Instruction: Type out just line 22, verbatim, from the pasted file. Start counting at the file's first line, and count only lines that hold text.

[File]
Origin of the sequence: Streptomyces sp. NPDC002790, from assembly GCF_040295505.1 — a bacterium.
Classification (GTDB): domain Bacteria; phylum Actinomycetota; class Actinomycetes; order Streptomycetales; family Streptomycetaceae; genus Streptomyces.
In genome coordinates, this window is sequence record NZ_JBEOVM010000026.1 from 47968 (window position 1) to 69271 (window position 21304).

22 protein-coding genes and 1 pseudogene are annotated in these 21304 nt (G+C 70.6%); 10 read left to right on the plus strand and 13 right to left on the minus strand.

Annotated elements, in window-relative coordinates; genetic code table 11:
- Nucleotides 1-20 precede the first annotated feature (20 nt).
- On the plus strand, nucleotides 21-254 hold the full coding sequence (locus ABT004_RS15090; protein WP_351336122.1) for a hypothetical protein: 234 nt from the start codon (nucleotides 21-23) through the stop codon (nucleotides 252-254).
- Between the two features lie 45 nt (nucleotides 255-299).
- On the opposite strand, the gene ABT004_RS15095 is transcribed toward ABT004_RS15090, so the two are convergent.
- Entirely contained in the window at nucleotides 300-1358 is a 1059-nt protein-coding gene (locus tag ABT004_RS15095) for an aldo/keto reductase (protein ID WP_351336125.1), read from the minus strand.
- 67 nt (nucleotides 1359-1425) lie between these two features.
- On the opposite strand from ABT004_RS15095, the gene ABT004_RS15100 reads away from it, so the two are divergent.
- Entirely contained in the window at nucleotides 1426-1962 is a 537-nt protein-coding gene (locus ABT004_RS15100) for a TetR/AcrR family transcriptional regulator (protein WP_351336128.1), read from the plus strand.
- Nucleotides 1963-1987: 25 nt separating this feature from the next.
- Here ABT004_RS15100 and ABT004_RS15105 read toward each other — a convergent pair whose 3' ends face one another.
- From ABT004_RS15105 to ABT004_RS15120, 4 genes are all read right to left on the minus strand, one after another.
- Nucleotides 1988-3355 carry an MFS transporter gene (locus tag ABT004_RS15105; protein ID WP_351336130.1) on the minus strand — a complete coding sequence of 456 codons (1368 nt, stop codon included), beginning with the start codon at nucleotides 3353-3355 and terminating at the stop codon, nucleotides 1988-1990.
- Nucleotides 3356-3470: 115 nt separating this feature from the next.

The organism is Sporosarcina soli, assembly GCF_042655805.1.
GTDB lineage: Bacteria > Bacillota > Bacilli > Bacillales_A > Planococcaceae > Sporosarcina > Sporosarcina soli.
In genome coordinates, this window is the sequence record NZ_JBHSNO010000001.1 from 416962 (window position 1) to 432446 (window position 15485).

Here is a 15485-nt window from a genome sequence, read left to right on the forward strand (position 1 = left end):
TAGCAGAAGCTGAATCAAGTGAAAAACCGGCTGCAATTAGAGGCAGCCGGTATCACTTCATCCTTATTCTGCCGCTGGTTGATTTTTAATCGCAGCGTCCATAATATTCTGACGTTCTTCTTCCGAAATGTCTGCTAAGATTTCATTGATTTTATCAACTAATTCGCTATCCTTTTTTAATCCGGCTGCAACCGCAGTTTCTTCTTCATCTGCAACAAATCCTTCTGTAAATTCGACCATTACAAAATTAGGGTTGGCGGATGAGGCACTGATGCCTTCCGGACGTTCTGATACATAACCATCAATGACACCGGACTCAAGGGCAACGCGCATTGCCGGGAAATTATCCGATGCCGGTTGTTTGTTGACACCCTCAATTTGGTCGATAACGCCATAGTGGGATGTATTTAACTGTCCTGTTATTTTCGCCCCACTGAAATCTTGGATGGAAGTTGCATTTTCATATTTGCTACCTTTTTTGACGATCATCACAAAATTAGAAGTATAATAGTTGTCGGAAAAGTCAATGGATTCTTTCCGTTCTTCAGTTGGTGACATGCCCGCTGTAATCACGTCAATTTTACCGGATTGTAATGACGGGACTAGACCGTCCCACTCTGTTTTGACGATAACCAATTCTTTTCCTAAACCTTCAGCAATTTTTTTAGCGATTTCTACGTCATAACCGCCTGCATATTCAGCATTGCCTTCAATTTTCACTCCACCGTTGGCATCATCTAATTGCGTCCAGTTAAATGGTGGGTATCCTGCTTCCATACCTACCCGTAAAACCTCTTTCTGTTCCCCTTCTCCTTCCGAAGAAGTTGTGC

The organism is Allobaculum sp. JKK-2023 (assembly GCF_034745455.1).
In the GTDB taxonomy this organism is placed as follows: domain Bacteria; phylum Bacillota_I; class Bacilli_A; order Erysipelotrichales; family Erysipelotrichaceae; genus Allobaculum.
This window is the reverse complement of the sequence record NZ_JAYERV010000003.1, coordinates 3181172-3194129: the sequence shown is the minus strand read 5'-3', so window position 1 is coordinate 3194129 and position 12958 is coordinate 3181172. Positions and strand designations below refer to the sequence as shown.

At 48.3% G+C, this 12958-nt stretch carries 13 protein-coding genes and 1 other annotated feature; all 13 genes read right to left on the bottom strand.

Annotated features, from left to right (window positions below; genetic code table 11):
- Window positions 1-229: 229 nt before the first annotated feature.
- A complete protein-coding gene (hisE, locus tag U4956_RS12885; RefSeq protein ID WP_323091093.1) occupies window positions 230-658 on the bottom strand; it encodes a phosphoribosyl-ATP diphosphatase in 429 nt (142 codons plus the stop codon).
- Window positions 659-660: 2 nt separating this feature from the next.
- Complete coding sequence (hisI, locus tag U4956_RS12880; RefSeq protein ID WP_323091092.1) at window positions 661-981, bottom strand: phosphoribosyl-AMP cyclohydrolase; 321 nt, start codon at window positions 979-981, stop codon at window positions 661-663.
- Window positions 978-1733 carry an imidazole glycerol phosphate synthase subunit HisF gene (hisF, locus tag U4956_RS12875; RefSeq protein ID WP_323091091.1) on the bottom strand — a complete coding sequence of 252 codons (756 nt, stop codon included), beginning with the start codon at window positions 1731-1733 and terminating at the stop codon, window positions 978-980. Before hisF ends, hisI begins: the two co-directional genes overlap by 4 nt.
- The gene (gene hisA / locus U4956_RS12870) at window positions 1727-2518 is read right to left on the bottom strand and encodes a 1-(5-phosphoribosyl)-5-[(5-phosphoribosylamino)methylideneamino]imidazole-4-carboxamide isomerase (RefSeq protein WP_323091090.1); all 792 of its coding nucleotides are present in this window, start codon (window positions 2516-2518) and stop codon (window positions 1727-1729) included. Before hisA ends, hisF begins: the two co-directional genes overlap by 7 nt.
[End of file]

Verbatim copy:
Here is a 15485-nt window from a genome sequence, read left to right on the forward strand (position 1 = left end):